2014 Campaigns – Learning and Leverage – Part 4 of 4

We're finishing up our review of our November 2014 campaigns with a look at the tactical importance and strategic influence of social media to localize campaign messages.  Parts 1 - 3 are up and ready to read.

We're finishing up our review of our November 2014 campaigns with a look at the tactical importance and strategic influence of social media to localize campaign messages.  Parts 1 - 3 are up and ready to read.

Josephine County, Oregon lost their taxpayer funded library in 2007.  In 2009, the Josephine Community Libraries, Inc. was organized as a donor supported non-profit to run library services in the county.  JCL doesn't get a nickel of tax support from the county.  And unfortunately with a 47% to 53% loss on November 4th, it still doesn't.  Not many public services are funded in Josephine County.  The voters there don't pass a lot of ballot measures to increase or create new funding for the public good.  Across the county, there is a tenor about taxes which the library community needed to try to overcome.  It's a negativity that makes any measure funding the public good an uphill battle.

We share a philosophy with the folks who organized and ran KOLO - Keep Our Libraries Open - the local PAC that organized in a multi-year campaign to put the library back into tax support.  We got involved with them in November 2013 to support a citizen-lead petition drive to put a public funding measure on the ballot.  And by April 2014, the petition drive was rather successful.  They needed 8,500 qualified signatures and got nearly 10,000 people sign.  As they moved into campaign mode, KOLO's skilled data cruncher was hard at work looking to see which voters needed to be contacted where.  They were cognizant that in 2006 they lost with 40% of the vote.  We helped fund their transition from a petition drive to a campaign. They ramped-up the door-to-door and phone banks, did solid community group outreach, and increased the signage and print advertising in this rural county.  While they didn't win, the 47% Yes vote was significantly more than last time.  What was new for them was Facebook and the web.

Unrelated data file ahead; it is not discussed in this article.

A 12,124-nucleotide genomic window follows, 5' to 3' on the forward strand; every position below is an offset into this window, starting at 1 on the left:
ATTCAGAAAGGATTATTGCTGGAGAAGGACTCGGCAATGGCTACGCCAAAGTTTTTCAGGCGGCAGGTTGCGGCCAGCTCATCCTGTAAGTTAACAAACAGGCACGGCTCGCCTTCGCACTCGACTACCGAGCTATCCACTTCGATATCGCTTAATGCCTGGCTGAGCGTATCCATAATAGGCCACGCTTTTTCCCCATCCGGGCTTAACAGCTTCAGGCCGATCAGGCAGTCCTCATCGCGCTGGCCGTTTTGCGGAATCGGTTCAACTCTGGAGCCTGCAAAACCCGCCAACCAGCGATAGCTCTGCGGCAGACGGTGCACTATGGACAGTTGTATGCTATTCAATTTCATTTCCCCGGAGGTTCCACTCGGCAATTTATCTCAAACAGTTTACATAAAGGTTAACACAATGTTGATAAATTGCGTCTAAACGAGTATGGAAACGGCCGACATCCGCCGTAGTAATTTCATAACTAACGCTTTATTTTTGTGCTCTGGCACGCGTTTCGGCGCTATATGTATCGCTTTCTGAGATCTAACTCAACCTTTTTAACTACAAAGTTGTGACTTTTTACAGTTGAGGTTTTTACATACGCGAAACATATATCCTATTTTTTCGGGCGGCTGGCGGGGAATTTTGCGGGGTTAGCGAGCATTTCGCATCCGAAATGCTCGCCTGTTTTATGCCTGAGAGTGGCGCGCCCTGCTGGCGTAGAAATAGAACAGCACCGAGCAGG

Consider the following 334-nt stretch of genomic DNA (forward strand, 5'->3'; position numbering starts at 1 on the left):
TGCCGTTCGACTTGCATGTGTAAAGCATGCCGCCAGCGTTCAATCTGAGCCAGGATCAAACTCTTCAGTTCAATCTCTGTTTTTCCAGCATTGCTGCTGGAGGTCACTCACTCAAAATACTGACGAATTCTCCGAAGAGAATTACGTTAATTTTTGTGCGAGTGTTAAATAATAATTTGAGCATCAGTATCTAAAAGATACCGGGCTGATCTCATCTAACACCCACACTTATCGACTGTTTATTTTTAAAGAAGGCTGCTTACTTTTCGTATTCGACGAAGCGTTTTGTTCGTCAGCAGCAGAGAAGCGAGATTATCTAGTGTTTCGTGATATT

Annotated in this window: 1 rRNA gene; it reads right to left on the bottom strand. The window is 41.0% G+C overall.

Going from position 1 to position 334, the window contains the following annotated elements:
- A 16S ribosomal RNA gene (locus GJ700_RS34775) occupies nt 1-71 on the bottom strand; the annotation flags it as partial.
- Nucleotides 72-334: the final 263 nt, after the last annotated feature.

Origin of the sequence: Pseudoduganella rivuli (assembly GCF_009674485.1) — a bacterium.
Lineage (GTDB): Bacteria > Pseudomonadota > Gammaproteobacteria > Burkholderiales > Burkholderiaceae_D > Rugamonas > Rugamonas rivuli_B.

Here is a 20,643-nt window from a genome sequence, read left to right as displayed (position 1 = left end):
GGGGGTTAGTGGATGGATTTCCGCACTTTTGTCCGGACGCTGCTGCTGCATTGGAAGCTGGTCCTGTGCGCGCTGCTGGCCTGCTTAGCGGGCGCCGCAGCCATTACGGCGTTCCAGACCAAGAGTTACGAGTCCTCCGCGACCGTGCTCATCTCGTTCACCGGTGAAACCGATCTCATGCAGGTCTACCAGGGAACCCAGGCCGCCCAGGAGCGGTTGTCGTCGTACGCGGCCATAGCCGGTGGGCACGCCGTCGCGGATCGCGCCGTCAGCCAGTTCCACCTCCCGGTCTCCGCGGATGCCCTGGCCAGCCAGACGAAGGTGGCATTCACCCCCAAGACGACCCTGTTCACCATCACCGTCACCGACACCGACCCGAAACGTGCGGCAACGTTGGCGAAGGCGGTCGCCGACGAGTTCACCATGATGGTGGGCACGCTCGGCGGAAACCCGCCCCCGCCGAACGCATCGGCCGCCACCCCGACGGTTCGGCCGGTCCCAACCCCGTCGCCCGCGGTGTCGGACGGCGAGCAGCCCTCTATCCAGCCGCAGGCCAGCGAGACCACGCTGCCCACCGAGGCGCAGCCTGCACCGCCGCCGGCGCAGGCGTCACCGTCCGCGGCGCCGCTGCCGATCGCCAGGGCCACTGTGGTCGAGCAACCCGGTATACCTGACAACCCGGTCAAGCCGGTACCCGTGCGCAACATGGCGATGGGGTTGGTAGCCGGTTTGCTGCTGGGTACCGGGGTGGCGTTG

Their pages weren't passive.  By Election Day, their 642 Likers provided a substantial advertising reach into the 60,000+ voting age residents.  We helped them shape their online message and target their spending for maximum effect.  They focused their outreach on the cities - both their person-to-person as well as their paid social media.  One reinforced the other.  They made it easy to Share about the campaign and they reinforced the Shares with advertising.  When all the votes were counted, KOLO reported: "Data from the Josephine County Clerk’s office showed that all precincts within the boundary of the City of Grants Pass voted in favor of the library district on the November ballot with a total of 55% voting yes. Other precincts that passed the measure include the City of Cave Junction, Kerby, and the Williams precinct, all near the location of a library branch. In Wolf Creek, the measure failed by only eight votes."  The economy in Josephine County hasn't gotten better since 2006.  It's gone through the same Great Recession that all of us have.  Plus, the habit of not paying taxes for the library has become ingrained.  What changed for the 2014 campaign was their ability to use social media and paid advertising in a highly targeted and inexpensive (per contact) way.